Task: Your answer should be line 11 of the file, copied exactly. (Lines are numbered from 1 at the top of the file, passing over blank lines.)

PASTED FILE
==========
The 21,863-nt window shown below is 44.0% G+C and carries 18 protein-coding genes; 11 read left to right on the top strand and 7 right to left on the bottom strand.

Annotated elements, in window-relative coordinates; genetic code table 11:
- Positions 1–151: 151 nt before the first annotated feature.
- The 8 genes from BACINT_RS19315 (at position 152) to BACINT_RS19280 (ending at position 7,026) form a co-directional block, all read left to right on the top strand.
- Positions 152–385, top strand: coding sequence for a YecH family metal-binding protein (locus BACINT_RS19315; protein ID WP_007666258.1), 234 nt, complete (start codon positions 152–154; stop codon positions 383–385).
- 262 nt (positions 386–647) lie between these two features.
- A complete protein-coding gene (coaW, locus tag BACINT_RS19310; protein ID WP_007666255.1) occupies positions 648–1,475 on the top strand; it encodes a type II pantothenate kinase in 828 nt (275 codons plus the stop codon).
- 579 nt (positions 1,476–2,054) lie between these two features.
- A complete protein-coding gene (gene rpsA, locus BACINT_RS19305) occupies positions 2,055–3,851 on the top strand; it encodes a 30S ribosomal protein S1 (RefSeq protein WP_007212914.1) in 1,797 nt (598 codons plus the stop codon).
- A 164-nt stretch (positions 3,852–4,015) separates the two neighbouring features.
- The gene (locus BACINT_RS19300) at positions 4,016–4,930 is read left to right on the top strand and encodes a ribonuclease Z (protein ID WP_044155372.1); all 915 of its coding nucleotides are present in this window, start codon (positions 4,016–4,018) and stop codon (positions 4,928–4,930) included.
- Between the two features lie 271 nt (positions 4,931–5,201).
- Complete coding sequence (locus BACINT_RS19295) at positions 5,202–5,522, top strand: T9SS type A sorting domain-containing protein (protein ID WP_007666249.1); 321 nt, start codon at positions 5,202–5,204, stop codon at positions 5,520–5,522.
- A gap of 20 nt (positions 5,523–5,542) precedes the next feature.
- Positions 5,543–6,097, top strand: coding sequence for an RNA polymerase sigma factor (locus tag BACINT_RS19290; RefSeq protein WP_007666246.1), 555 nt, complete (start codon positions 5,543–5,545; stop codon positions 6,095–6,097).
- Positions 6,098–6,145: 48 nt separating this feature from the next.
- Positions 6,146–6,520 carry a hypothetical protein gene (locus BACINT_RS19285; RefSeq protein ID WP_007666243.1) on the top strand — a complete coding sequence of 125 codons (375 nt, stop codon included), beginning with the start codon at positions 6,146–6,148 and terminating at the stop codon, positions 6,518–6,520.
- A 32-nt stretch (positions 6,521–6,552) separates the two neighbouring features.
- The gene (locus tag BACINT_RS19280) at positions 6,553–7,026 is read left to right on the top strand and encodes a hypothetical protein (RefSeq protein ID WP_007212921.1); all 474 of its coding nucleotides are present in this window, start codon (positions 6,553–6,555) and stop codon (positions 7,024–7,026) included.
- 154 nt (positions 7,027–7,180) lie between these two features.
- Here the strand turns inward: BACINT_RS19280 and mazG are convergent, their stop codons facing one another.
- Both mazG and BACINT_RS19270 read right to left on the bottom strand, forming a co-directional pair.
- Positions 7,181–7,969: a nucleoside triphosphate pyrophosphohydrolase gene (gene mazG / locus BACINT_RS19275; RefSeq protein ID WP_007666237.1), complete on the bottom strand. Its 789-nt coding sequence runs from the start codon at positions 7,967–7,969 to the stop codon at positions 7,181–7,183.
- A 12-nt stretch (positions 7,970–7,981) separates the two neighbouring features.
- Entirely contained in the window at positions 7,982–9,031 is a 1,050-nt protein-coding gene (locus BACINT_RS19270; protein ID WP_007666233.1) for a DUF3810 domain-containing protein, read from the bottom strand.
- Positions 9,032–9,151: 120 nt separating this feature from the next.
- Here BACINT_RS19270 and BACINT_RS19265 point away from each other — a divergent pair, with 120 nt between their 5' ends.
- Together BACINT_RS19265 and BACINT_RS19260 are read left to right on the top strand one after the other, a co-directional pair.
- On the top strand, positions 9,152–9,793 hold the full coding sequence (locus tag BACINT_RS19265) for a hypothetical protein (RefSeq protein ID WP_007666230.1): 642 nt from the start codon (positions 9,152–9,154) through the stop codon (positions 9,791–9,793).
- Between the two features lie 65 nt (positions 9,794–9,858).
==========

- The gene (locus BACINT_RS19300) at positions 4,016–4,930 is read left to right on the top strand and encodes a ribonuclease Z (protein ID WP_044155372.1); all 915 of its coding nucleotides are present in this window, start codon (positions 4,016–4,018) and stop codon (positions 4,928–4,930) included.